Love Justice And Climate Change
A friend of mine recently talked to me about white supremacy. He said the white supremacy groups like the ones that marched with torches in Charlottesville in 2017 at the “Unite the Right” rally really scare him. “But when people start talking about white supremacy being everywhere, I don’t get it. We’re not all like the KKK.”
His confusion is understandable. The term “white supremacy” is often used today in two rather different ways. On the one hand it refers to the beliefs of various right-wing hate groups that are quite explicit about wanting the U.S. to be a country for white people and seeing Black and brown people (and sometime all Jews, LGBQT+, Asians, and Indigenous people) as the enemy.
A Prevalent Way Of Thinking
On the other hand, “white supremacy” is also used to describe the, often implicit, ideology that has been prevalent throughout the United States, from the beginning, that has led to laws, policies, and institutions that have favored white people. This more common, often unexpressed, way of thinking has affected all of us. It has led white people, in general, to feel more comfortable with other whites, and to see most white people as more responsible, trustworthy, and intelligent, and less violent than Black and brown people. Even those of us who are committed to racial justice can find these ideas arising in our minds against our will. Studies show that even a significant percentage of Black and brown people have internalized some of these messages, as well.
Some of the primary features of white supremacy ideology are superiority, domination, and entitlement, especially entitlement for white people to pursue what they want and to seek their personal wealth, power, and comfort without regard to the effects of their actions on other people (especially Black and brown people) or on the natural environment. We see these features of white supremacy in everything from slavery to today’s right-wing efforts to limit voting rights, from failures to challenge racial discrimination to how racially segregated many neighborhoods are today.
Fossil Fuel Industry
We see the same greed and disregard for the effects of their actions in the U.S. fossil fuel industry continually seeking to increase extraction of coal, oil, and gas long after knowing that this was heading us toward climate disaster. The effect has been to enrich a small number of mostly white people and to create devastation for people in frontline nations in Africa and around the world, and for the environment itself.
We also see white supremacy in the way policing has been carried out in the U.S. Historically police departments have been assigned the job of maintaining order and protecting the status quo. In a racialized society like ours, where much of the power is held by white people, this has ended up meaning protecting white property rights, often at the expense of the human rights of Black and brown people.
White supremacy ideology has imbued much of the white population with a sense that many Black and brown people tend to be violent, irresponsible, and dangerous. This has resulted in a great many police departments having an institutional culture that sees Black and brown people as a threat to the peace-keeping mission of the police and as a threat to police officers themselves.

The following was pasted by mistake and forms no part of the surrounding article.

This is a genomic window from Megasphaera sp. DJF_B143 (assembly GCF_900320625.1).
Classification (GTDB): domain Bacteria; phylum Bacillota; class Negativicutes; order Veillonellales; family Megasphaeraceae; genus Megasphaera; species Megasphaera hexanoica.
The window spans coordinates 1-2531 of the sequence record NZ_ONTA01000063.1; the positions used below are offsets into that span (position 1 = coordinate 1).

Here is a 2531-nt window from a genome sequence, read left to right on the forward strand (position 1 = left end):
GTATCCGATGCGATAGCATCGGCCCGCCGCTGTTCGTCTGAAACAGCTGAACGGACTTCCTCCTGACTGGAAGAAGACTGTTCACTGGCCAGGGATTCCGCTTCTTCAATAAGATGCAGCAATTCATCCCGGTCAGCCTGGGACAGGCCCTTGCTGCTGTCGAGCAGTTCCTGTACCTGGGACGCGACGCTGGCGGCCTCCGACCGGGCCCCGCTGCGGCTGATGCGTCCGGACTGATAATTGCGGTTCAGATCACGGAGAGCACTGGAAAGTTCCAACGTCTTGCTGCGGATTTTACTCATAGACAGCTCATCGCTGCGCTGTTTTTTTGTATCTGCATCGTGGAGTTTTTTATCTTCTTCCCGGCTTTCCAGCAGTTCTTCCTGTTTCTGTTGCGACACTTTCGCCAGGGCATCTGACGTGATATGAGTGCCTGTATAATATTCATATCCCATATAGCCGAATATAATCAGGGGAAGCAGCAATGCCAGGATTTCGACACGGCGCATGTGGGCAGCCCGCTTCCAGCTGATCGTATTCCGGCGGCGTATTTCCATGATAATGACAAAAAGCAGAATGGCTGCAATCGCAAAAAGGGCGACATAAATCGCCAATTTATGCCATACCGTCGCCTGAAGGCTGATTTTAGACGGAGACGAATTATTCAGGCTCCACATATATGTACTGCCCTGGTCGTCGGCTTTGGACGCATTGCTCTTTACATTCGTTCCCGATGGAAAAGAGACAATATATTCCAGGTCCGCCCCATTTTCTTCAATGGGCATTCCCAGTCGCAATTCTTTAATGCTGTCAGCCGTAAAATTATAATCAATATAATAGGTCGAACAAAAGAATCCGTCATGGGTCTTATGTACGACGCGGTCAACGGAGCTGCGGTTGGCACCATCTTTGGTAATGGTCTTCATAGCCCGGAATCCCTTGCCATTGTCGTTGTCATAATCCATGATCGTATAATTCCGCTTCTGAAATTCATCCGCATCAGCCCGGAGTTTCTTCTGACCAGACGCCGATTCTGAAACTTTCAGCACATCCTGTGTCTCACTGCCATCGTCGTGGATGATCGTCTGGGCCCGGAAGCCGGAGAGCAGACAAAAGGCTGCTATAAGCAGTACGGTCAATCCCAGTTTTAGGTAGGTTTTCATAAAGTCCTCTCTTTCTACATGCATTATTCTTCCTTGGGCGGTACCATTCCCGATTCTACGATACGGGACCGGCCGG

A number of police officers have shared with me that they think most police see themselves as in danger whenever they are on duty. Many see their own personal safety as being provided by their batons and guns. This, too often, leads to police violence against Black and brown residents.
Tyre Nichols, a Black man, was beaten to death by five Memphis police officers in January. The five officers were all Black. This has led to some confusion about the role of white supremacy in his murder. White supremacy is embedded in many of our institutions and does not depend on racial hatred by individuals. If protecting society from violent Black men is seen as a major role of the police and the culture of a police department sees such men as a danger to the officers themselves, then even Black officers may become part of that mission and culture when they join a police department.
Studies show that Black and Latinx police officers tend to use less force against civilians than do white officers. However, they are not immune to the power of the culture of their departments and the presence of white supremacy ideology throughout the society.
Our Work – To Undermine White Supremacy
Because white supremacy is all around us in this society, we all inevitably internalize some of it even if we don’t want to. Part of our work is to undermine the way these ideas sit in our heads. We must join together to undermine the view that white lives and property are any more important than the lives of people of the global majority whether they live in the black neighborhoods of Memphis, on a Pacific island, in Africa, or anywhere else.
Ending police violence and continued climate destruction requires boldly claiming that every life matters as much as any other, regardless of the color of people’s skins. Together we will need to call all people to join in reaching for each other across divisions of race, class, and nationality, and anything else that might divide us from working together for solutions that work for everyone.
Russ Vernon-Jones was principal of Fort River School 1990-2008 and is currently a member of the Steering Committee of Climate Action Now-Western Massachusetts. He blogs regularly on climate justice at www.russvernonjones.org.